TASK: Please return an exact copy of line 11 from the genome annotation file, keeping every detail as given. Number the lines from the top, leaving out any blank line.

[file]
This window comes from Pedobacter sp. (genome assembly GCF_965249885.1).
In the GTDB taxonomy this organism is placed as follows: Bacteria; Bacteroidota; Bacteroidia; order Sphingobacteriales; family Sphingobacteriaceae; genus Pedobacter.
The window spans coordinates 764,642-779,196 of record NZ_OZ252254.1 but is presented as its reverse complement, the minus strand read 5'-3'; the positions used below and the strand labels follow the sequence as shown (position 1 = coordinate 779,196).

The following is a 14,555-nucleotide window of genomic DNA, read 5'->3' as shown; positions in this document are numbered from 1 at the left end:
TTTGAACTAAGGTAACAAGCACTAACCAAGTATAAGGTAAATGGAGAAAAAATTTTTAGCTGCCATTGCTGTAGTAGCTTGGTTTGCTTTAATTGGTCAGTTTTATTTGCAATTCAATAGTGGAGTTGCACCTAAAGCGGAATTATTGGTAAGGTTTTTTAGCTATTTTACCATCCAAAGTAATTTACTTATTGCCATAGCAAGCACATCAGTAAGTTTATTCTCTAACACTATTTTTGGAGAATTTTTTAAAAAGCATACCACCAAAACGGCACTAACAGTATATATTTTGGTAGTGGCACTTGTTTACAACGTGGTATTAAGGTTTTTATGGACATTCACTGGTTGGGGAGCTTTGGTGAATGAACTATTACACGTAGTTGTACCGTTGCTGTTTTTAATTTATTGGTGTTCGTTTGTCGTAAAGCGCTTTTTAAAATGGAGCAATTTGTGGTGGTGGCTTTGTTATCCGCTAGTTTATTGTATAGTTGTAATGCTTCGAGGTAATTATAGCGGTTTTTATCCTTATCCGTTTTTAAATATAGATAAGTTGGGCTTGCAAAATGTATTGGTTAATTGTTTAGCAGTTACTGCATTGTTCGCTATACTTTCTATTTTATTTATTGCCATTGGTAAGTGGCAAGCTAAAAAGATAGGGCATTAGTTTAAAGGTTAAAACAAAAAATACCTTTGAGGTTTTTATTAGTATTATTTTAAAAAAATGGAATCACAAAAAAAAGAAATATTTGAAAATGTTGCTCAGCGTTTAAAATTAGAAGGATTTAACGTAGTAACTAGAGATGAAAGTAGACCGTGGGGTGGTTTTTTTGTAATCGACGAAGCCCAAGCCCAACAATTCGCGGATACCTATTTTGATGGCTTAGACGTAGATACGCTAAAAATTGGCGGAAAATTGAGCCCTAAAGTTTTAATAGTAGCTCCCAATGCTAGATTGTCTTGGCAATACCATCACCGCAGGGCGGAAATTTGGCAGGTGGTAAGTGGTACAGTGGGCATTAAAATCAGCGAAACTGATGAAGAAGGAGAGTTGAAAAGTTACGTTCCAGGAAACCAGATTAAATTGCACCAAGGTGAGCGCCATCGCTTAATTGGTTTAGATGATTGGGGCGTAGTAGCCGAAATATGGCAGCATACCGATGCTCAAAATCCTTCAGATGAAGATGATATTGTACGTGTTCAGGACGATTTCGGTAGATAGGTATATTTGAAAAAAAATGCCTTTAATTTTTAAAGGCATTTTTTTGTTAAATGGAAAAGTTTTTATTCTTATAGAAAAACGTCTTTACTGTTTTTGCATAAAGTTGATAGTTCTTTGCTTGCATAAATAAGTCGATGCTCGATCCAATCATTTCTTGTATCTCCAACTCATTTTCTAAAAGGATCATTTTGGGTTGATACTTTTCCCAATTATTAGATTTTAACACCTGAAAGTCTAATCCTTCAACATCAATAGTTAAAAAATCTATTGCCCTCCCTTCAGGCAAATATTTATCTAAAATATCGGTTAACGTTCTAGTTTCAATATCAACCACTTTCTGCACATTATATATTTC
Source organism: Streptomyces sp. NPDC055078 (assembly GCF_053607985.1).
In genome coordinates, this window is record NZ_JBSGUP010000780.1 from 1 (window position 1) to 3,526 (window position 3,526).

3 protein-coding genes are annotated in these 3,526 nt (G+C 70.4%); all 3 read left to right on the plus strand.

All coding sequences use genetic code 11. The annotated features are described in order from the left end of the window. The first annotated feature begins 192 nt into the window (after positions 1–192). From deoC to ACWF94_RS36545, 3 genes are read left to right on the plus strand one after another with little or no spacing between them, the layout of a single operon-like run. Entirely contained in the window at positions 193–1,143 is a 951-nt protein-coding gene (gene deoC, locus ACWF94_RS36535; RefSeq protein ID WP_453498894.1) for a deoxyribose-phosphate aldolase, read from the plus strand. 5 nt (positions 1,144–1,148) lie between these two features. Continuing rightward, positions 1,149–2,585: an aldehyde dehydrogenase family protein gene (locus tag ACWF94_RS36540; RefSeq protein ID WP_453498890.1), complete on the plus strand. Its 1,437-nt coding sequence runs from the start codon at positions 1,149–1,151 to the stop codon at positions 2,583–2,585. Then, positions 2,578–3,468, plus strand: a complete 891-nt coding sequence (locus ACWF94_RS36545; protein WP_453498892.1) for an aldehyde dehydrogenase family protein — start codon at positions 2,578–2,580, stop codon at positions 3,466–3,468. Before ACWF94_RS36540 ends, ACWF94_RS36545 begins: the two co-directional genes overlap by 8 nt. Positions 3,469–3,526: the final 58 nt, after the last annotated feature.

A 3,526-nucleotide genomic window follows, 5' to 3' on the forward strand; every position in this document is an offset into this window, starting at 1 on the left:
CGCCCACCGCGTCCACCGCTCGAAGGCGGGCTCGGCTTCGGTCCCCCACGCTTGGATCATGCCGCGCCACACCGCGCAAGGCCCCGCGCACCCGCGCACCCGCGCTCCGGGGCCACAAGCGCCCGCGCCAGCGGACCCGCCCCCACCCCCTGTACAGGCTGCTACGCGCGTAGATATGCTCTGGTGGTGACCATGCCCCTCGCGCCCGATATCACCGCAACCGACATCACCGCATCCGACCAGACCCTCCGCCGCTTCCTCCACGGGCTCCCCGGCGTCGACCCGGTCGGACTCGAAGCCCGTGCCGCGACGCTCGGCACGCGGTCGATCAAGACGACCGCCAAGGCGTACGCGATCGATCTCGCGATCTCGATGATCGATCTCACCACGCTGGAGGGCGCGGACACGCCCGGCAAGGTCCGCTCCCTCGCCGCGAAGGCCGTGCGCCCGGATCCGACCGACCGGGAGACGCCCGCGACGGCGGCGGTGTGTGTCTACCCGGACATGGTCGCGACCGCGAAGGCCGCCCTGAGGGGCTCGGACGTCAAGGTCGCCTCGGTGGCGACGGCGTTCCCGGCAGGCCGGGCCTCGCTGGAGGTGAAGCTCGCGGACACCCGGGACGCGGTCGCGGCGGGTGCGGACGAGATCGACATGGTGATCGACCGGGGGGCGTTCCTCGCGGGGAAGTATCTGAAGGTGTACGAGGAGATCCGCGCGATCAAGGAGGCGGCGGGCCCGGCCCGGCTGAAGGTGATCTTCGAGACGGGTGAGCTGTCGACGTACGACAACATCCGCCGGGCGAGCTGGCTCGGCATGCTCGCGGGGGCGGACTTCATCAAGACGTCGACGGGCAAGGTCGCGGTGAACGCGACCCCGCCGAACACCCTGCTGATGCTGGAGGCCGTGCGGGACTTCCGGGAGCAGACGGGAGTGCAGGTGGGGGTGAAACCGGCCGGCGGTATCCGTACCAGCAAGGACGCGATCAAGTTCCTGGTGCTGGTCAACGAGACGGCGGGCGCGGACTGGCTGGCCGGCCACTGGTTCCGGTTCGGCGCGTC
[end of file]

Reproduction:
CGCCCACCGCGTCCACCGCTCGAAGGCGGGCTCGGCTTCGGTCCCCCACGCTTGGATCATGCCGCGCCACACCGCGCAAGGCCCCGCGCACCCGCGCACCCGCGCTCCGGGGCCACAAGCGCCCGCGCCAGCGGACCCGCCCCCACCCCCTGTACAGGCTGCTACGCGCGTAGATATGCTCTGGTGGTGACCATGCCCCTCGCGCCCGATATCACCGCAACCGACATCACCGCATCCGACCAGACCCTCCGCCGCTTCCTCCACGGGCTCCCCGGCGTCGACCCGGTCGGACTCGAAGCCCGTGCCGCGACGCTCGGCACGCGGTCGATCAAGACGACCGCCAAGGCGTACGCGATCGATCTCGCGATCTCGATGATCGATCTCACCACGCTGGAGGGCGCGGACACGCCCGGCAAGGTCCGCTCCCTCGCCGCGAAGGCCGTGCGCCCGGATCCGACCGACCGGGAGACGCCCGCGACGGCGGCGGTGTGTGTCTACCCGGACATGGTCGCGACCGCGAAGGCCGCCCTGAGGGGCTCGGACGTCAAGGTCGCCTCGGTGGCGACGGCGTTCCCGGCAGGCCGGGCCTCGCTGGAGGTGAAGCTCGCGGACACCCGGGACGCGGTCGCGGCGGGTGCGGACGAGATCGACATGGTGATCGACCGGGGGGCGTTCCTCGCGGGGAAGTATCTGAAGGTGTACGAGGAGATCCGCGCGATCAAGGAGGCGGCGGGCCCGGCCCGGCTGAAGGTGATCTTCGAGACGGGTGAGCTGTCGACGTACGACAACATCCGCCGGGCGAGCTGGCTCGGCATGCTCGCGGGGGCGGACTTCATCAAGACGTCGACGGGCAAGGTCGCGGTGAACGCGACCCCGCCGAACACCCTGCTGATGCTGGAGGCCGTGCGGGACTTCCGGGAGCAGACGGGAGTGCAGGTGGGGGTGAAACCGGCCGGCGGTATCCGTACCAGCAAGGACGCGATCAAGTTCCTGGTGCTGGTCAACGAGACGGCGGGCGCGGACTGGCTGGCCGGCCACTGGTTCCGGTTCGGCGCGTC